Monday, 3 May 2021

Reading Round Up 2021 #18

 Hello fellow bookish people.

I struggled to write this post for my weekly reading round up. It's been a busy week working etc, which meant I forgot to post my reviews via Goodreads, which in turn meant that I actually had a hard time remembering just what I read in the past 7 days.

Has anyone else had this problem before?

love-in-five-acts


After much thinking time (and going back over my Twitter page for evidence) I can now share with you the books which I now have memory of reading lol.


Love in Five Acts by Daniela Krien 5 out of 5 stars

Bookseller Paula has lost a child, and a husband. Where will she find her happiness? Fiercely independent Judith thinks more of horses than men, but that doesn't stop her looking for love online. Brida is a writer with no time to write, until she faces a choice between her work and her family. Abandoned by the "perfect" man, Malika struggles for recognition from her parents. Her sister Jorinde, an actor, is pregnant for a third time, but how can she provide for her family alone?

Love in Five Acts explores what is left to five women when they have fulfilled their roles as wives, mothers, friends, lovers, sisters and daughters. As teenagers they experienced the fall of the Berlin Wall, but freedom brings with it another form of pressure: the pressure of choice.

Punchy and entirely of the moment, Love in Five Acts engages head-on with what it is to be a woman in the twenty-first century.

                                                                                                                                                                           

This is such a powerful book.

Translated from German by Jamie Bulloch, this is a tale like now other.

Five women, five stories, each one just as important. Every chapter varies, the characters all with their own reasonings and intimacies yet also carefully (sometimes unknowingly) intertwined with one another.

Showcasing gently and meaningfully that love is not just a feeling.

A beautifully written/translated piece of literature.


The Notebook by Nicholas Sparks 5 out of 5 stars

Set amid the austere beauty of the North Carolina coast begins the story of Noah Calhoun, a rural Southerner recently returned from the Second World War. Noah is restoring a plantation home to its former glory, and he is haunted by images of the beautiful girl he met fourteen years earlier, a girl he loved like no other. Unable to find her, yet unwilling to forget the summer they spent together, Noah is content to live with only memories...until she unexpectedly returns to his town to see him once again.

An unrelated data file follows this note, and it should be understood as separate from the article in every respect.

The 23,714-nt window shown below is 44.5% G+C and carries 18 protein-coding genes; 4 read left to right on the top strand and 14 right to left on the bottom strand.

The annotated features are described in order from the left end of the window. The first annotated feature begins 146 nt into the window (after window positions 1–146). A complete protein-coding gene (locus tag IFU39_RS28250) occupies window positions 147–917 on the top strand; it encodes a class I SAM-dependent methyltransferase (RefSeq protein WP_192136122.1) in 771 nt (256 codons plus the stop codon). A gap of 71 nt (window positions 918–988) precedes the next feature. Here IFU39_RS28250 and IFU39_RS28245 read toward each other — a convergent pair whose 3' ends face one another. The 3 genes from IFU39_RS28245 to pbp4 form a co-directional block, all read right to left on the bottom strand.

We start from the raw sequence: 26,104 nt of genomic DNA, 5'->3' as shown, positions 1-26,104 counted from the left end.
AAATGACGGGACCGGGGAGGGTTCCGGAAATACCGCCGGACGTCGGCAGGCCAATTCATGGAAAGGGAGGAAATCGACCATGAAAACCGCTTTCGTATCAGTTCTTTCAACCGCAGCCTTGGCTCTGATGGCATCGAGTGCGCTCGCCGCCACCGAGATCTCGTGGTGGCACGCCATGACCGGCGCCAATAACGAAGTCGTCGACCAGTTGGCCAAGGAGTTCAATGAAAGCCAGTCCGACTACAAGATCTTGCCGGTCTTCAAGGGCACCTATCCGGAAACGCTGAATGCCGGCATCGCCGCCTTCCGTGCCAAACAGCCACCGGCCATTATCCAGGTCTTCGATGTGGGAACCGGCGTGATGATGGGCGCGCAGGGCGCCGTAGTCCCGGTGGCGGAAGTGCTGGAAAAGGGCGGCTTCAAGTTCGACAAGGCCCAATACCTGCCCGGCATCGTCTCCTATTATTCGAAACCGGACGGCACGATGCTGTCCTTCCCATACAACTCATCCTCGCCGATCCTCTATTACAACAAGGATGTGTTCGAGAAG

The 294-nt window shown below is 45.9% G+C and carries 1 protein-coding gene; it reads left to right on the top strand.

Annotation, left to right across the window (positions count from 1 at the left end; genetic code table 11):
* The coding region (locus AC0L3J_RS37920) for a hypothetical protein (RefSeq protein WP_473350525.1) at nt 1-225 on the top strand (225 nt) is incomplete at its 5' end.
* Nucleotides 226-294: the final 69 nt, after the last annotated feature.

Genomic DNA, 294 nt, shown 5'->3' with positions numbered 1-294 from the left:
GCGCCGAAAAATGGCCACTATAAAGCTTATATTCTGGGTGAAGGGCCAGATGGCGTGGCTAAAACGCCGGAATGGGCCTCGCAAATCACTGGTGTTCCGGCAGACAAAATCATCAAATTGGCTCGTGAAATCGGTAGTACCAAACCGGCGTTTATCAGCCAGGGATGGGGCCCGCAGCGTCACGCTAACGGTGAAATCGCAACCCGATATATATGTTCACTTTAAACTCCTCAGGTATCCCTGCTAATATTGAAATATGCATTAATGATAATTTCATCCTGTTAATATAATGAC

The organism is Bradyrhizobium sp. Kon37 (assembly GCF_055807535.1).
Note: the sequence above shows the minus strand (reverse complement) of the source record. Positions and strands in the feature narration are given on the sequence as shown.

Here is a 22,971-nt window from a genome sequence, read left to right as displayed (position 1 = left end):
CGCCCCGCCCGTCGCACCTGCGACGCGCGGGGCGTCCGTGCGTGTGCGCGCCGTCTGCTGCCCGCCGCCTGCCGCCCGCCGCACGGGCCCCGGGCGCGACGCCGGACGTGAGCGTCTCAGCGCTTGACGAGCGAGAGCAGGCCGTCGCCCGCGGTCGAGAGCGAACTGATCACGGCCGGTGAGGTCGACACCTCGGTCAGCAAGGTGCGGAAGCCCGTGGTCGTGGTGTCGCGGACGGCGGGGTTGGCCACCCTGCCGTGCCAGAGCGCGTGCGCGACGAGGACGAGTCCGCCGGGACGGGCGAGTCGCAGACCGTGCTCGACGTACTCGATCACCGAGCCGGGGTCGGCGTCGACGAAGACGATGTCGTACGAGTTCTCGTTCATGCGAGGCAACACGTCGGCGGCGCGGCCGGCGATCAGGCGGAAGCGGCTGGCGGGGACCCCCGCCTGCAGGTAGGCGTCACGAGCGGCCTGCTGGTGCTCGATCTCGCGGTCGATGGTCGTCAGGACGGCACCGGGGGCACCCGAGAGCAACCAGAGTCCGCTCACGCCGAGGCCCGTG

Like a puzzle within a puzzle, the story of Noah and Allie is just the beginning. As it unfolds, their tale miraculously becomes something different, with much higher stakes. The result is a deeply moving portrait of love itself, the tender moments and the fundamental changes that affect us all. It is a story of miracles and emotions that will stay with you forever. 
                                                                                                                                                                           
I was reading this as part of a gloabal readalong with Tandem Collective and some fabulous bookstagrammers.

I have to be honest, I'd only watched the film before last week.

And I'll share something else with you, I think I prefer the film - what's your opinion, book or film?

The book is still wonderful, emotional.

I'm just a sucker for Ryan Gosling!


This Fragile Earth by Susannah Wise 5 out of 5 stars

Not long from now, in a recognizable yet changed London, Signy and Matthew lead a dull, difficult life. They’ve only really stayed together for the sake of their six year old son, Jed. But they’re surviving, just about. Until the day the technology that runs their world stops working. Unable to use their phones, pay for anything, even open the smart door to their flat, Matthew assumes that this is just a momentary glitch in the computers that now run the world.

But then the electricity and gas are cut off. Even the water stops running. And the pollination drones – vital to the world, ever since the bees all died – are behaving oddly. People are going missing. Soldiers are on the streets. London is no longer safe.

A shocking incident sends Signy and Jed on the run, desperate to flee London and escape to the small village where Signy grew up. Determined to protect her son, Signy will do almost anything to survive as the world falls apart around them. But she has no idea what is waiting for them outside the city… 
                                                                                                                                                                           
Futuristic.

Almost dystopian.

This is London, but not as we know it.

AI has taken over and not in the best of ways. A frankly shocking incident occurs and what transpires afterwards is something like a zombie apocalypse.

The world is failing and it seems like nothing will ever be the same again.

A question that remains throughout, will anyone survive?

Eerie, emotional, educational. This is how I'd describe This Fragile Earth. What makes the story more effective is that all of the science discussed, the machines used. everything seems plausible, things that could eventually happen in real life.

This is a story that highlights just how much we are coming to rely on technology. Makes you question how efficient we really are as a planet, could we continue if left to try and thrive without modern day devices.

Fascinating and frightening all at the same time!


Ok I have to be honest, I'm still reading The Book of Longings (I will finish it I promise) and I'm also nearly finished with The Perfect Lie - which I highly recommend already. 

What books can you share with me this week?

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